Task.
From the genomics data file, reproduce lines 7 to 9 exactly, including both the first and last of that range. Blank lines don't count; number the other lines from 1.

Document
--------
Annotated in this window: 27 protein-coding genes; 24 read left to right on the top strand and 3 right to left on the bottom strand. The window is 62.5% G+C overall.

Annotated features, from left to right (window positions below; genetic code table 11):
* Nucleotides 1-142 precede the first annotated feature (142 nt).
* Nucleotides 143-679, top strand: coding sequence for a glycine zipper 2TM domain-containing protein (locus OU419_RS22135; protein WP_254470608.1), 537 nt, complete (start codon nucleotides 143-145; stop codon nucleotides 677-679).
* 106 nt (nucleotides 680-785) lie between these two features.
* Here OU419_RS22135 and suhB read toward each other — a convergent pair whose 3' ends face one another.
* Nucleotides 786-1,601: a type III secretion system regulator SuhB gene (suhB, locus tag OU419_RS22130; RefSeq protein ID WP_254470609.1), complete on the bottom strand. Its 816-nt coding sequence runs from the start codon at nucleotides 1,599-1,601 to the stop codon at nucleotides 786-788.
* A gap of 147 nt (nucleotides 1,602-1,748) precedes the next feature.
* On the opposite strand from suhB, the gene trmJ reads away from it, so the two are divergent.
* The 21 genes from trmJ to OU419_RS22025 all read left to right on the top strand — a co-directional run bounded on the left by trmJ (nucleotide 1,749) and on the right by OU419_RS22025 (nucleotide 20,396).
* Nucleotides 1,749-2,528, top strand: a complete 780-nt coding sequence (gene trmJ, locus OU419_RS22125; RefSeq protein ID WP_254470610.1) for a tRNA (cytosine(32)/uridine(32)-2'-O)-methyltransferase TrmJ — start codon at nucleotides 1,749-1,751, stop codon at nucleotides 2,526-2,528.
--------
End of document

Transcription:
* Nucleotides 786-1,601: a type III secretion system regulator SuhB gene (suhB, locus tag OU419_RS22130; RefSeq protein ID WP_254470609.1), complete on the bottom strand. Its 816-nt coding sequence runs from the start codon at nucleotides 1,599-1,601 to the stop codon at nucleotides 786-788.
* A gap of 147 nt (nucleotides 1,602-1,748) precedes the next feature.
* On the opposite strand from suhB, the gene trmJ reads away from it, so the two are divergent.